What is the difference between public relations and communications?
Public Relations and Communications overlap. The key difference is that PR is one channel within the larger context of communications.
Communications speaks to messaging, writing and presentation. It includes the study of face-to-face and mediated communication. PR is about using strategy to choose how and what messages to convey to an audience or public. Should we use social media, print, TV etc.? What should we do to reinforce our brand message?
At the graduate level, many programs link the two under strategic communication. Strategic communication is about managing information in a purposeful way. This takes a certain level of analytical thinking. As such, you may find tracks to learn how to manage PR for companies, people, non-profits, sports and more.
What is the difference between marketing and communications?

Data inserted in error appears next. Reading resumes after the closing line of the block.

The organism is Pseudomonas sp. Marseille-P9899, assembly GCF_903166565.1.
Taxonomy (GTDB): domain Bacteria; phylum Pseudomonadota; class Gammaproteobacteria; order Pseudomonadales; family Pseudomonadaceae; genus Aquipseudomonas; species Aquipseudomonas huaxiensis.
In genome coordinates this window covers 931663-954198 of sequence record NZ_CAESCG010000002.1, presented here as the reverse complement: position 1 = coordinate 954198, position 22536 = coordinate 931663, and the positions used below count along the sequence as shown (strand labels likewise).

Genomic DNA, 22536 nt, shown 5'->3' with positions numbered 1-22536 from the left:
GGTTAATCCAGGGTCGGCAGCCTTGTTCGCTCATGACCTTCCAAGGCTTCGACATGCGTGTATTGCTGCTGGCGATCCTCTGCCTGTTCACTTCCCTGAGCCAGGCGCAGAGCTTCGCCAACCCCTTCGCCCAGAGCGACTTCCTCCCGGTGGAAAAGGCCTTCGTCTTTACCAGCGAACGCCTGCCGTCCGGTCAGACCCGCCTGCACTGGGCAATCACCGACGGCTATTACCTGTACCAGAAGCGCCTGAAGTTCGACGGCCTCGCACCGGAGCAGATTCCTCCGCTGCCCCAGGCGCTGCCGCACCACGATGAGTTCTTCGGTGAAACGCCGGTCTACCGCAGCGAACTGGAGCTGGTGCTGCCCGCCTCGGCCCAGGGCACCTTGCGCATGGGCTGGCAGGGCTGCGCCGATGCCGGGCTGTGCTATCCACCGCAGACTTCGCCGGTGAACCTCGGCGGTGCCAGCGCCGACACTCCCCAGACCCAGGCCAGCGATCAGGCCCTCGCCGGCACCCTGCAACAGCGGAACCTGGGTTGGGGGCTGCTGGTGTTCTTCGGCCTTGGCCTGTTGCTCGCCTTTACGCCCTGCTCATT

Marketing relates to the business tactics that communicate a brand or service. Communication relates to what channels you use to meet this goal.
Some of the key features of marketing include understanding the marketing mix, or 4 P's. Price, Product, Promotion, and Place. This helps managers craft a strategy and collaborate with communications teams.
Communications tactics execute marketing research by crafting messages and stories. The skill here lies beyond obvious writing and editing. One has to know how to match a message with a channel. For instance, PR strategy might make use of an event with live speaking. Someone could live tweet the event, then turn it into a multi-media blog tied into a website. All to bolster the marketing plan which sprung from market research.